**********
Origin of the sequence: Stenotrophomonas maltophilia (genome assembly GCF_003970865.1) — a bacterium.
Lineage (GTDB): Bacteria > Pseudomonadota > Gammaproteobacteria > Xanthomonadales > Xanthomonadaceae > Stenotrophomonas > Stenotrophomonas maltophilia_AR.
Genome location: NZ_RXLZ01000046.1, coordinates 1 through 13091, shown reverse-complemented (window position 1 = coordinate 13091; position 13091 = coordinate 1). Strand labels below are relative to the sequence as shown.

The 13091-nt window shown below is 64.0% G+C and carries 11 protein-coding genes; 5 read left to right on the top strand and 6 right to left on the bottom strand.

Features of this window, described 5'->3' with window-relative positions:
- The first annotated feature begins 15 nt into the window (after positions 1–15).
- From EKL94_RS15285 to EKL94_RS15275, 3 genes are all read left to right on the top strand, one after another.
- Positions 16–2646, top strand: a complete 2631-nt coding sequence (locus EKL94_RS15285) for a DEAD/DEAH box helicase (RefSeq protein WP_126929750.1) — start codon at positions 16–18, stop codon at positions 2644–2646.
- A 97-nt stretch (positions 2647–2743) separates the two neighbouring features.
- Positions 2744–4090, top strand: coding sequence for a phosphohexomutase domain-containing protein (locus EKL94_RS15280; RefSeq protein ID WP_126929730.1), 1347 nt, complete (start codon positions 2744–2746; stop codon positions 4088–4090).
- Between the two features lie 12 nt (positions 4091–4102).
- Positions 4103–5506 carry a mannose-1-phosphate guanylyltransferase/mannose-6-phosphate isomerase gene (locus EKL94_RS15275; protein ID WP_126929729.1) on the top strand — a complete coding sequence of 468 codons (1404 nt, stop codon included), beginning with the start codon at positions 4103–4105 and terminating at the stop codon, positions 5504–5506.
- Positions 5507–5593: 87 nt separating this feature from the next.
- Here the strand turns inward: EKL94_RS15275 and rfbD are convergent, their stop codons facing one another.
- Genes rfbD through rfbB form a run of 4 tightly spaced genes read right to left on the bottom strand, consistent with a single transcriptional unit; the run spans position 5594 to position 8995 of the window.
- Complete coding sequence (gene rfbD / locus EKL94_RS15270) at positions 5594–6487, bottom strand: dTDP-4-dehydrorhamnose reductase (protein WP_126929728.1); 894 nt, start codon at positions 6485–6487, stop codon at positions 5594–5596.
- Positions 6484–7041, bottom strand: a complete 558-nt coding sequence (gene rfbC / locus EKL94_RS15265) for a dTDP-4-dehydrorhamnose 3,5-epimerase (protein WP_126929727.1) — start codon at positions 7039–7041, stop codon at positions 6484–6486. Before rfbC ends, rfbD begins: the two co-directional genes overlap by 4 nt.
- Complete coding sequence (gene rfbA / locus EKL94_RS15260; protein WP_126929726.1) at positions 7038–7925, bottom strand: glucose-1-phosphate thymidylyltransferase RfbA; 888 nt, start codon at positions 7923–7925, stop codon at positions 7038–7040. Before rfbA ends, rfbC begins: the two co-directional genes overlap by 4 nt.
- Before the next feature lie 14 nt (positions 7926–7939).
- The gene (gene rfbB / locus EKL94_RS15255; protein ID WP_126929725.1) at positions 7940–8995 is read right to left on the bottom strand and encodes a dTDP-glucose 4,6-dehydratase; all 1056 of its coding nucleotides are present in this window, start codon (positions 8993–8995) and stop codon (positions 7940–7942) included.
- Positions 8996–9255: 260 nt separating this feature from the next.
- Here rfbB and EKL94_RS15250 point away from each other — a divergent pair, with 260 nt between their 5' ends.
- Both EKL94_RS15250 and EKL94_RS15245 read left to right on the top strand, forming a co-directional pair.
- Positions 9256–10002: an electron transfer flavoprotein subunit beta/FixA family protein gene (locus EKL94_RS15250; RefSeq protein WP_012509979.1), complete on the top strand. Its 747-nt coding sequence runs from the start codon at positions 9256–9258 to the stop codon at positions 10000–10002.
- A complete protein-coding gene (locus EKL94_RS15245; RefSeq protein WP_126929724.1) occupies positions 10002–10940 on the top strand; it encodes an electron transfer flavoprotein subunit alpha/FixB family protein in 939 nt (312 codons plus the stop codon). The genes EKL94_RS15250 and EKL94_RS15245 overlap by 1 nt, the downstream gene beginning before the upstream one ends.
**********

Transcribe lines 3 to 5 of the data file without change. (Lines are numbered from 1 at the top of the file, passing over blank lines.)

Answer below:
Genome location: NZ_RXLZ01000046.1, coordinates 1 through 13091, shown reverse-complemented (window position 1 = coordinate 13091; position 13091 = coordinate 1). Strand labels below are relative to the sequence as shown.

The 13091-nt window shown below is 64.0% G+C and carries 11 protein-coding genes; 5 read left to right on the top strand and 6 right to left on the bottom strand.

Features of this window, described 5'->3' with window-relative positions: